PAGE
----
As part of the show the Kanak men routinely performed the Pilou-Pilou, a traditional tribal dance. See the engraving on the cover of the exhibition’s weekly: the three man dance beneath banners and medallion of the French Republic. Colonial soldiers are standing guard to protect the sophisticated spectators against the barbarians who ferociously wave their war hammers. It is no surprise that popular imagery was soon invaded by the prejudice of cruel black warriors, gesticulating to the diabolic rhythm, whistles and strident cries of the Pilou-Pilou dance.

Have a look at this document, filmed by an amateur in 1943. 

The pilou-pilou dance has a deep-rooted ancestral tradition with a powerful symbolic significance. Each pilou-pilou tells a particular story, whether of a birth, marriage, great battle or even of the arrival of the French missionaries who are said to have given the dance its repetitive name. It traditionally involves many people moving together, sometimes for hours at a time so that the dancers occasionally reach a trance-like state. The French authorities and Catholic priests considered the dance as  indecent and at some point seemed fit to prohibit it.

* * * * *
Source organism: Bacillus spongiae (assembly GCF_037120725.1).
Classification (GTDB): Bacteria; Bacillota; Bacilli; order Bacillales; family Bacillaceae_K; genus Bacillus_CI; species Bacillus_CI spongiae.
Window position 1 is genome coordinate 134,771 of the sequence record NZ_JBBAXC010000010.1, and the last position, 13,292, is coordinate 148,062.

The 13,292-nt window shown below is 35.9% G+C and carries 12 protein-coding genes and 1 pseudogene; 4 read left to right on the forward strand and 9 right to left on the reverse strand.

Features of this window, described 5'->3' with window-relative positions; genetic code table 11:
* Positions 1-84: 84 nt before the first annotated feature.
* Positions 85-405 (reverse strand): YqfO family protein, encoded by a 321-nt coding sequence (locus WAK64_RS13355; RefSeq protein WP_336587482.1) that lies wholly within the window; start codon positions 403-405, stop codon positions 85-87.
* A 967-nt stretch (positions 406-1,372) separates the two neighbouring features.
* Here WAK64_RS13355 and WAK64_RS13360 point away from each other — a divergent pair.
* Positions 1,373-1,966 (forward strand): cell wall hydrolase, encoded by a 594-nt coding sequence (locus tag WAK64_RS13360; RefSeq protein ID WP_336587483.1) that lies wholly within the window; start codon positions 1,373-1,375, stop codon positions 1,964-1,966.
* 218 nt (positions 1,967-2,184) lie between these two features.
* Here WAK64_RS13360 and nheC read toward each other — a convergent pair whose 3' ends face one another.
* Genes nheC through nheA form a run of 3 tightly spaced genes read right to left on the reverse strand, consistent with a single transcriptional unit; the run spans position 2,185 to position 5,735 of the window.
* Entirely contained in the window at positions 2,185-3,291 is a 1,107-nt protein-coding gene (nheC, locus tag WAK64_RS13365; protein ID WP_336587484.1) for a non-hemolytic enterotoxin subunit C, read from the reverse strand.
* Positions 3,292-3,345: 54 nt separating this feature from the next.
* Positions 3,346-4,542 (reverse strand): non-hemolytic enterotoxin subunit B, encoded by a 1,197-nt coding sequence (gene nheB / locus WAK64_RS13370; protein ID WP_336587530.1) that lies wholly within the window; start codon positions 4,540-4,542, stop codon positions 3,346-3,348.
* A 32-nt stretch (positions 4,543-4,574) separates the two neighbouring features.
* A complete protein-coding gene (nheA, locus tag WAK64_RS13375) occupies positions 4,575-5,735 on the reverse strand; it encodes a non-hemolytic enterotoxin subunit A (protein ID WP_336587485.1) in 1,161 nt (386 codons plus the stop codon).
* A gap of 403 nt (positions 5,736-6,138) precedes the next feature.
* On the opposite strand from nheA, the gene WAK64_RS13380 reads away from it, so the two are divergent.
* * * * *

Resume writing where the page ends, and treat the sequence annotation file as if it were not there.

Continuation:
Re-reading this, we somewhat fear that our attempt at sketching the original pilou dance and the complex history of the Kanak people is a simplified amalgam of what we’ve read, and probably also suffers from stereotype vision, but well, that is the price we pay when writing a blog instead of an ethnological essay.

In 1907, the Parisian Bal Tabarin created a white version of the Pilou-Pilou. At that time the Bal Tabarin was still owned by Auguste Bosc, yes the publisher of the sheet music above. He asked Justin Clérice, uncle of illustrator Victor, to write its music and a certain Eugenio to choreograph simple but cheery dance movements. Clérice’s music has nothing to do with the rhythm of the pilou percussion. It is a slow oom-pah march with a lot of brass. The dance also is but a feeble reflection from the original choreography. It has a risqué movement when the woman slaps the man slightly on the cheek (fig. 8) and a climax when all the dancers cry four times ‘Pilou Pilou‘ very fast and in unison (fig. 10). Great moment of merriment, indeed! However, Justin Clérice’s Pilou-Pilou is as far removed from the original as the Chicken Dance is disconnected from the Swan Lake.